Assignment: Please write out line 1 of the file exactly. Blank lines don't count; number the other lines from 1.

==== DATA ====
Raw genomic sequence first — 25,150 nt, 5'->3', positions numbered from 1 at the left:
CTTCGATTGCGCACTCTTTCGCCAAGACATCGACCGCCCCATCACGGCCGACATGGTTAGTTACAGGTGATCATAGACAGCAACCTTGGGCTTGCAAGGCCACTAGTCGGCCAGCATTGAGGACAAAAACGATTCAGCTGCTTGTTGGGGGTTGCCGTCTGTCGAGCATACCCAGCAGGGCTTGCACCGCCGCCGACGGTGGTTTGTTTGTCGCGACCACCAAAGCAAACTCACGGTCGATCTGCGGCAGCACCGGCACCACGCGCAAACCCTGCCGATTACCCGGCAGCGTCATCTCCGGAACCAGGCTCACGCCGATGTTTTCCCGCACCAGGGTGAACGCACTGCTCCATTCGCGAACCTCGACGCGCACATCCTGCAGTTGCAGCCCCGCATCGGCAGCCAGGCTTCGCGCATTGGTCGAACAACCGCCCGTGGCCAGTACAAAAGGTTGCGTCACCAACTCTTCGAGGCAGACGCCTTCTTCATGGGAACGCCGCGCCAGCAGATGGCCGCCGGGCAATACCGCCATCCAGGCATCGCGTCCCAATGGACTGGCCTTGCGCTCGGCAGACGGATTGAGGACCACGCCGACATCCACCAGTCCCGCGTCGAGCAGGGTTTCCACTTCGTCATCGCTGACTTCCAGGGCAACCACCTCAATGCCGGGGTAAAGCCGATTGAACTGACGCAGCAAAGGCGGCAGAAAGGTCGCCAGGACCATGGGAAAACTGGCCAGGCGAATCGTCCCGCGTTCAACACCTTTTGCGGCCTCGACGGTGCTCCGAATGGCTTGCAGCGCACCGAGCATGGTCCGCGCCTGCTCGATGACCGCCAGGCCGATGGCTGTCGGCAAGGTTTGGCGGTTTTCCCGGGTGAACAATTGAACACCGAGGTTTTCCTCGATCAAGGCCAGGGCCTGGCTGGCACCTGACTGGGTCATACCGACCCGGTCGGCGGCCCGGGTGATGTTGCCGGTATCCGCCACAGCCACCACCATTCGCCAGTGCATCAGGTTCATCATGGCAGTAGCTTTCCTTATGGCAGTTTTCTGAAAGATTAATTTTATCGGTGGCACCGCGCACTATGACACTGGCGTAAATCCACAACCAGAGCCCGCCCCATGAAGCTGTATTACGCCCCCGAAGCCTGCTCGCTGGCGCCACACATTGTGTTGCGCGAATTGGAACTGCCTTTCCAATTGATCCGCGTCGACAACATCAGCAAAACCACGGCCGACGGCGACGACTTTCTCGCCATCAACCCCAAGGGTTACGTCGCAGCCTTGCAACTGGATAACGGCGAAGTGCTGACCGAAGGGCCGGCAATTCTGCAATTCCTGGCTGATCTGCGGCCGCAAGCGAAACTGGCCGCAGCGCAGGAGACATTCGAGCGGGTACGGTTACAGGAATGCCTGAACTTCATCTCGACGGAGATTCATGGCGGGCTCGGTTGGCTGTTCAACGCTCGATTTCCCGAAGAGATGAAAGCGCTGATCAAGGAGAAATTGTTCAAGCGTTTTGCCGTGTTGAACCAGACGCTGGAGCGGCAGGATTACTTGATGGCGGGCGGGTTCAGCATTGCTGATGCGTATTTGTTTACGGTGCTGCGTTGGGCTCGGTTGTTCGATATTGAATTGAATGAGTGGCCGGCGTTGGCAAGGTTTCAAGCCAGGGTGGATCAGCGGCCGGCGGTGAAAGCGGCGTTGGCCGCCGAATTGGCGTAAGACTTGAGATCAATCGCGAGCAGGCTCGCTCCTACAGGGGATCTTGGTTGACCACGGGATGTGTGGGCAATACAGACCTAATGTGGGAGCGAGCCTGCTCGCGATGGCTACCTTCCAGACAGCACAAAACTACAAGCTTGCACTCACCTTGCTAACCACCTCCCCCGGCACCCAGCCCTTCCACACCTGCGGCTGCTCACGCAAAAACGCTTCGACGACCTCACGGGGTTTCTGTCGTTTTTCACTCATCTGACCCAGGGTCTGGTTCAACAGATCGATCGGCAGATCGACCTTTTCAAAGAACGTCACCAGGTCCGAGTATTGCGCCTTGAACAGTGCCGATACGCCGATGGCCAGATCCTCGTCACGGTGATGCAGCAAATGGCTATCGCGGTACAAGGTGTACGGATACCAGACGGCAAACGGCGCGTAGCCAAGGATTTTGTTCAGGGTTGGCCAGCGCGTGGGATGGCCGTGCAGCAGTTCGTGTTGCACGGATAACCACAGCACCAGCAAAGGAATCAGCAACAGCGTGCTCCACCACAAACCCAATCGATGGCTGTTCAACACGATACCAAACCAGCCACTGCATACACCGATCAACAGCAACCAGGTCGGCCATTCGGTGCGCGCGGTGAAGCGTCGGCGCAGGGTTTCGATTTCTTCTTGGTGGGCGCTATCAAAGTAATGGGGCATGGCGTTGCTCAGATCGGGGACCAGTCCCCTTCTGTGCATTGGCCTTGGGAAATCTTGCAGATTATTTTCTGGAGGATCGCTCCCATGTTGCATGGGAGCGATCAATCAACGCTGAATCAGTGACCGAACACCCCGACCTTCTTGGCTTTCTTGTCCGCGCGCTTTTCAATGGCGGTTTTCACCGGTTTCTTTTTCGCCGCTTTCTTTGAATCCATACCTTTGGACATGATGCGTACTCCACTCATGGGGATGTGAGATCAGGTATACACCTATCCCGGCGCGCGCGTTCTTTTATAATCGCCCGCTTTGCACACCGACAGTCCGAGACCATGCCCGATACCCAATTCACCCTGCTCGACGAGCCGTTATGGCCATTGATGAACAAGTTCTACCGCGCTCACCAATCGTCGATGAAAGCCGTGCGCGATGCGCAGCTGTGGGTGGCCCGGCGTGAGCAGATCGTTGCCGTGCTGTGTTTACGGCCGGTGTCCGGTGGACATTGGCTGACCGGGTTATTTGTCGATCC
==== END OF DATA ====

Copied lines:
Raw genomic sequence first — 25,150 nt, 5'->3', positions numbered from 1 at the left: